- What Are Articles Of Incorporation?
- When And Where Do You Get Them?
- What Information Needs To Be Included?
- What Do You Do With Them?
- Is A Lawyer Necessary?
If you intend on structuring your business as a corporation, then you’ll need to file articles of incorporation with the Florida Department of State. But what are articles of incorporation exactly, and what does creating them involve? And most importantly, do you need an attorney to assist you through the process? Let’s consider some of the most frequently asked questions relating to articles of incorporation to get a sense of what you’ll need to do to complete this first step in creating a corporation.
What Are Articles Of Incorporation?
Quite simply, articles of incorporation are the legal documents which you need to create a corporation, that is, to bring it into legal existence. Filing articles of incorporation with the Florida Department of State is akin to the ‘birth’ of the corporation as this creates a new legal entity. This means that if you are considering starting your own business and decide that the corporation business structure is most suitable to your needs, you will at some point in the process need to file articles of incorporation.
When And Where Do You Get Them?
The Florida Division of Corporations and Florida Department of State provide sample templates and forms which you can use to complete your articles of incorporation. Be sure to follow the template for profit or no-profit corporations, depending on the type of business which you want to create. You can obtain articles of incorporation at any time, but logically you’ll want to get them as soon as you decide to form a corporation as you won’t be able to operate your business with the benefits of limited liability which a corporation brings until your corporation is formally brought into existence.
What Information Needs To Be Included?
There is certain information which is mandatory for all incorporators to include in the articles, and others which depend on the particular structure of the corporation. Mandatory information which must appear in all articles includes:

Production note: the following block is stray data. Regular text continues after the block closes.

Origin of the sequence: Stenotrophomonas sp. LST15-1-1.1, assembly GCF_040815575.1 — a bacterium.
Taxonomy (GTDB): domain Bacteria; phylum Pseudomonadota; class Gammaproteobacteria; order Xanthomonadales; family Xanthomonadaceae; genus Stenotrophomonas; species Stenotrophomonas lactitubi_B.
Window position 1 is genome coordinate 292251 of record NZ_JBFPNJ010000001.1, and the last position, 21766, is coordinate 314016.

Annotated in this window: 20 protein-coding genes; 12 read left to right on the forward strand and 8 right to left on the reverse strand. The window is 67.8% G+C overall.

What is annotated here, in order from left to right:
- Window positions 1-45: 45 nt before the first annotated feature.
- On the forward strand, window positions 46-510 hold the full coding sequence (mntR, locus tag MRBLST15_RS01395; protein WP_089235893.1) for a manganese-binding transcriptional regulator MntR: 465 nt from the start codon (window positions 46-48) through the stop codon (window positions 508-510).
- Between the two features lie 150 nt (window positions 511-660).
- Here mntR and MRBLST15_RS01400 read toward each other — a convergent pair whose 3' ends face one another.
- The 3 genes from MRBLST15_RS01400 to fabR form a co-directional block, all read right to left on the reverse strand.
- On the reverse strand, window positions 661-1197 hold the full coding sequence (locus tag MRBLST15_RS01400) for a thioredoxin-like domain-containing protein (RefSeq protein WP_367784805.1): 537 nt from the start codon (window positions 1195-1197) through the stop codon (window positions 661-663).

The Name Of The Corporation
Be sure to check on the Department of State’s web database to see whether your desired corporation name is available. Remember, you will need to include the words ‘corporation’, ‘incorporated’, ‘Corp.’ or ‘Inc.’ after your corporation’s name to indicate its structure.
The Street Address Of The Principal Place Of Business
This is an important piece of information as it will be the place where your corporation receives all legal documents, for example, documents relating to the institution of legal proceedings.
The Corporate Purpose
This sounds like a rather vague requirement, which thankfully does not need to be met with much specificity. The online template, for example, allows you to state the corporate purpose as ‘for any and all lawful business’. It is best to keep your corporate purpose broad and vague to allow for flexibility.
Information Regarding The Corporation’s Stock Structure
You will need to decide what types of stock you want your corporation to have. Different stock types are called ‘classes’, and each class may have particular limitations advantages, for example, voting rights or preferences on dividends. You will need to indicate the designation of each class, and how many shares are issued for, and the preferences, rights and limitations attaching to, each class.
The Registered Agent
The registered agent is the person who is empowered to accept legal documents on behalf of the corporation. It is a good idea to appoint an attorney as your registered agent. The registered agent’s address must be included, and must be the same as the registered office’s address.
The Names And Address Of The Incorporators
The incorporators are the persons who sign and file the articles of incorporation. They are obligated to hold a meeting soon after filing to appoint the corporation’s first directors (unless they themselves are named as the first directors in the articles).
What Do You Do With Them?
Once you have completed the articles of incorporation and are happy with all your decisions relating thereto, you will need to file the articles with the Florida Department of State and pay the filing fee, which is about $70. This includes the cost of designating a registered agent for your corporation. The Florida Department of State will also charge you an extra fee if you wish to have certified copies of your articles of incorporation made, which is worthwhile as you will definitely need these at some point in the future. The originals remain with the department for safekeeping. Note that copies of the articles of incorporation of all corporations are made available in public records.
Is A Lawyer Necessary?
While you can easily complete the articles of incorporation yourself, it is advisable that you seek the assistance of a lawyer. You will likely do this anyway if you approach an attorney to be your corporation’s registered agent. Your attorney will be able to advise you on any additional clauses worth including in your articles, as well as help you decide on a stock structure if you are uncertain about this decision. Call the offices of Gary I. Handin, P.A., for an expert business law attorney who will help you successfully file your articles of incorporation in no time!